Commercial Property Management – Checklist for Property Management Handovers

When you take over the management of a commercial or retail property today, the information that you gather from the outgoing property manager or landlord will be critical to the establishment and future success of your property management processes.

Information is Critical

Lack of information in the handover process means problems and potential errors in the future. On that basis you should have a specialised handover process that you can implement on and with the handover of every property type within your local area. A checklist will help your activities as you bring in the new property to the management portfolio.

Here are some ideas to incorporate into your handover checklist:

  1. Get complete and comprehensive details of all leases and licensed occupied areas within the property. You will need to check these against the tenants physically in occupancy and the rental invoices that are raised for tenancy payment. Everything has to cross relate accurately.
  2. Copies of lease documents should be checked against the original documentation. Also look for side agreements for any extension or variance documentation relating to the original lease.
  3. Copies of correspondence relating to existing tenancy matters should be handed to you. Ask for this specifically and drill down on the details of each matter.
  4. Get copies of the current rental invoices and cross reference these to the tenancy schedules for the property. It is not unusual to come across in errors in the tenancy schedule or the rental invoices.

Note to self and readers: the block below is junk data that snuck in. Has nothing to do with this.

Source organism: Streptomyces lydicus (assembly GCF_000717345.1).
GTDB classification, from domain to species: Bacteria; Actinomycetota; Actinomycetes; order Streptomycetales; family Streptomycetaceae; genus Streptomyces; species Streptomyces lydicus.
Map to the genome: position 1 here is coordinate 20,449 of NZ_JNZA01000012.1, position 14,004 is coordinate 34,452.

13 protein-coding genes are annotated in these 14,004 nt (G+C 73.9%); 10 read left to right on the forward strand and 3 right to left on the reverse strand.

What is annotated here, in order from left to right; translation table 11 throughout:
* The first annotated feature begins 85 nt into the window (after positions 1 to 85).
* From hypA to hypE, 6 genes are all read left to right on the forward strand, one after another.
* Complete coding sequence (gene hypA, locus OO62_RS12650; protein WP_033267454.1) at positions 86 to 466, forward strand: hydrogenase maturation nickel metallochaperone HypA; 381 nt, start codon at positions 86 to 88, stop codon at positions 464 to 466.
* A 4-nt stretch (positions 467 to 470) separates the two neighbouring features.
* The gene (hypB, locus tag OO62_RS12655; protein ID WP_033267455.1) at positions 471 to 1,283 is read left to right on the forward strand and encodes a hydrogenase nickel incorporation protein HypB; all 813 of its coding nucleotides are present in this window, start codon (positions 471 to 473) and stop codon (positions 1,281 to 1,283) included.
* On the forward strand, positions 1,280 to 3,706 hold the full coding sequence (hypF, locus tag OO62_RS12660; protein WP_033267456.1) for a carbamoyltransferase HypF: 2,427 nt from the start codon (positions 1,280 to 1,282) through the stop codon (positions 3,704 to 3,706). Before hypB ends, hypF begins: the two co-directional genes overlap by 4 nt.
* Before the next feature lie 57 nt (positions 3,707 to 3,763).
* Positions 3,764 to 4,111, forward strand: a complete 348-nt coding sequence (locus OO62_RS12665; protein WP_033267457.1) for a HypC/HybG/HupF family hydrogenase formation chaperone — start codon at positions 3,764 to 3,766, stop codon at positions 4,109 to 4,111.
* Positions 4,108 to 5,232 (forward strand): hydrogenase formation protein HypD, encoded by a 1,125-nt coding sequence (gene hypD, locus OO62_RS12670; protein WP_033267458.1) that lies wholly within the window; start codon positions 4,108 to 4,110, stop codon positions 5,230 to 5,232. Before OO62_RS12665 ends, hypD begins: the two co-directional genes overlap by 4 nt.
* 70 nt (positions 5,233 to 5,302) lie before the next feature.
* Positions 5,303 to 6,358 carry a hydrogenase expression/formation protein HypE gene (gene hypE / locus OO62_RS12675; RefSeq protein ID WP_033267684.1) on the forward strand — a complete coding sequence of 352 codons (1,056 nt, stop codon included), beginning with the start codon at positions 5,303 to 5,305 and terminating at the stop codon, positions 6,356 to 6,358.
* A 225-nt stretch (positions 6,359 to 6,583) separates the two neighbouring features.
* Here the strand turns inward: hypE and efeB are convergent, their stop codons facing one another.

5. The tenancy schedule should be checked against the actual leases and other occupancy papers and the signed documentation between the landlord and tenant.
  6. Check all outgoings charges and expenses that are applied to the tenancies within the managed property. The charging process should be shown on the rental invoices; you will need to check this amount and the process of recover that is adopted. It is not unusual to see errors in the outgoings recovery with tenants in managed properties. The process of checking will involve you getting copies of the current outgoings budget and the recent outgoings reconciliation.
  7. The arrears that apply to the property and any tenancies should be identified as part of the handover. They are sometimes discharged at the time of settlement, although the question should be raised in case you are taking over the ongoing pursuit of the arrears with any existing tenants. If that is the case you will need copies of all previous correspondence and claims.
  8. Current vacant tenancies within the premises may be the subject of lease negotiation. You will need copies of the lease offers that are or have been made and the status of the existing negotiations.
  9. Details of the maintenance issues within the building will be required. The essential services within the building will be critical maintenance contracts to identify early in the Handover. Any threats to the stability and function of essential services should be identified and addressed immediately. The maintenance contractors for the building will understand the function of the existing plant and machinery; get details of these contractors and then set up meetings as quickly as possible.
  10. Ask about any orders or notices that apply to the property or any part thereof. Check out any encumbrances, rights of way, or easements that apply to property usage.